After gross total resection, there is no clear benefit of adjuvant radiation therapy (32). For those with subtotal resection or biopsy, the role of radiation is controversial, as it may improve progression-free survival but not overall survival in both low- and high-grade gangliogliomas; this point was illustrated in a large study comparing 4 therapies for local control and overall survival in 402 patients with ganglioglioma (33). The 10-year local control and overall survival rates were 89% and 95% after gross total resection, 90% and 95% after gross total resection plus radiotherapy, 52% and 62% after subtotal resection, and 65% and 74% after subtotal resection plus radiotherapy, respectively. After subtotal resection, irradiation significantly improved local control but not overall survival. After gross total resection, irradiation did not significantly improve local control or overall survival. Given that majority of gangliogliomas are found in young adults and are located in temporal lobe, the benefit of radiation must be carefully considered against the long-term toxicity, especially its neurocognitive impact. In addition, some in the field have expressed concern that radiation therapy may contribute to transformation to a more anaplastic tumor (39). As such, adjuvant radiation after a subtotal resection should be reserved for those with a high risk of recurrence, such as anaplastic gangliogliomas, in whom a retrospective review showed a 3 times increased rate of recurrence among gangliogliomas with highly anaplastic features, compared to those with moderate anaplastic features (15). However, there are insufficient data to make a firm recommendation about the role of radiation therapy after subtotal resection of low-grade gangliogliomas.
Chemotherapy may also be considered for prevention of ganglioglioma recurrence, although the agent of choice and the optimal duration are unknown. A variety of chemotherapeutics agents have been used as adjuvant therapy, including temozolomide, vincristine, procarbazine, and the nitrosoureas.
Bevacizumab, an anti-VEGF antibody, has been described to rapidly shrink the cystic component of a low-grade ganglioglioma (17).
Targeted therapy with oral selective BRAF V600E inhibitors represents a promising therapeutic option in the 20% to 60% gangliogliomas harboring BRAF V600E mutation. BRAF is a member of the RAS/RAF/MEK/ERK pathway, and the BRAF V600E mutation activates MERF-ERK signaling, promoting cell proliferation, differentiation, and survival. BRAF V600E mutation in some tumors can be sensitive to BRAF V600E mutant-specific inhibitors such as vemurafenib and dabrafenib. In a review summarizing the available data on BRAF V600 point mutations and the antineoplastic activity and toxicity profiles of BRAF inhibitors in neuroepithelial brain tumors such as gangliogliomas, BRAF inhibitors were active and well tolerated in recurrent tumors after failure of other therapies in both pediatric and adult patients (31). A report on the use of dabrafenib in 3 children with unresectable brainstem ganglioglioma observed rapid and durable clinical and radiological improvement, but with a rapid relapse within days to weeks following treatment discontinuation. Notably, all 3 patients showed similar rapid and sustained therapeutic response when dabrafenib was reintroduced, with good tolerability despite up to 5.5 years of use (30). A partial response has been noted in a patient with anaplastic ganglioglioma treated with vemurafenib in the prospective VE-BASKET trial (11).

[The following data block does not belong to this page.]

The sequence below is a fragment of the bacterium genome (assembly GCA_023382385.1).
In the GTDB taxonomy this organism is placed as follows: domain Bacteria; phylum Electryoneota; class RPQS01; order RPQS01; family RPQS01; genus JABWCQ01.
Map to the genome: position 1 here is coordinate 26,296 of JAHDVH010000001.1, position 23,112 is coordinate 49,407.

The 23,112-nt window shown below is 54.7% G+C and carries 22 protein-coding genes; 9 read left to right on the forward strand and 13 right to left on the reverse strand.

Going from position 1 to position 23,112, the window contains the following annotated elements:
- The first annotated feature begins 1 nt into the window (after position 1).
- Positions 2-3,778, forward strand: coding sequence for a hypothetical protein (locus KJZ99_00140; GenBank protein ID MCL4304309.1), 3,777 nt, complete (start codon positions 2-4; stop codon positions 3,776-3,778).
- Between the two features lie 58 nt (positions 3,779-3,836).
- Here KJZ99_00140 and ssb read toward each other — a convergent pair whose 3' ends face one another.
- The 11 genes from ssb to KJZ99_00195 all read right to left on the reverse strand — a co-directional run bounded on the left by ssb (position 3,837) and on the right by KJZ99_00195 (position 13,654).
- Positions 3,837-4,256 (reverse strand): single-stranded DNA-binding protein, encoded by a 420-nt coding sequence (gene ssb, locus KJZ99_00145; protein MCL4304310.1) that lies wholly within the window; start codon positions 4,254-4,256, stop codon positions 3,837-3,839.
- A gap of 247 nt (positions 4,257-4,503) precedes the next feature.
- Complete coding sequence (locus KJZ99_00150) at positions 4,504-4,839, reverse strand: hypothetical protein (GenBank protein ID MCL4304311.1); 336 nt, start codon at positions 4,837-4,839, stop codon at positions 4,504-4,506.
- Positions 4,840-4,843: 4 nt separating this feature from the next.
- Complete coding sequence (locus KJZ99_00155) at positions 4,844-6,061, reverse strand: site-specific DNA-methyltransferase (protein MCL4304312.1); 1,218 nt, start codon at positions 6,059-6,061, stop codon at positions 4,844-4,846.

Intolerance and, more frequently, acquired resistance to BRAF inhibitor have been reported, and a combination of BRAF and MEK inhibitors seems to improve both tolerance and efficacy (14). A case of anaplastic gangliogliomas intolerant to vemurafenib demonstrated tumor response to the BRAF/MEK inhibitor combination dabrafenib and trametinib (23). Another case of anaplastic ganglioglioma that progressed on vemurafenib alone reportedly responded to a combination of vemurafenib and cobimetinib (41). As 90% of ganglioglioma harbor mutations activating the MAPK pathway (28), acquired resistance to vemurafenib may result from persistent MAPK activation downstream to BRAF V600E, and the combination of BRAF/MEK inhibition could overcome resistance.
Nonetheless, the status for BRAF V600E mutation should be tested for all gangliogliomas to at least allow for the possibility of dual targeted therapy in case of tumor regrowth or of incomplete resection, as recommended by the National Comprehensive Cancer Network Guidelines for central nervous system cancers (14).
Lastly, adequate symptom management of increased intracranial pressure and epilepsy is important. When hydrocephalus is present, ventricular shunting may be necessary. Although seizures due to ganglioglioma can usually be controlled with appropriate antiepileptic medications, surgical resection of the tumor is curative in most patients (01).
The typical patient with ganglioglioma generally follows a “manageable” clinical course, but tumor recurrence, malignant progression, and secondary glioblastoma have been observed in some cases. Good prognosis has been associated with lower-grade, temporal location, epilepsy, and gross total resection. Greater extent of resection is the most important variable associated with long-term disease-free survival (20; 33; 02; 10).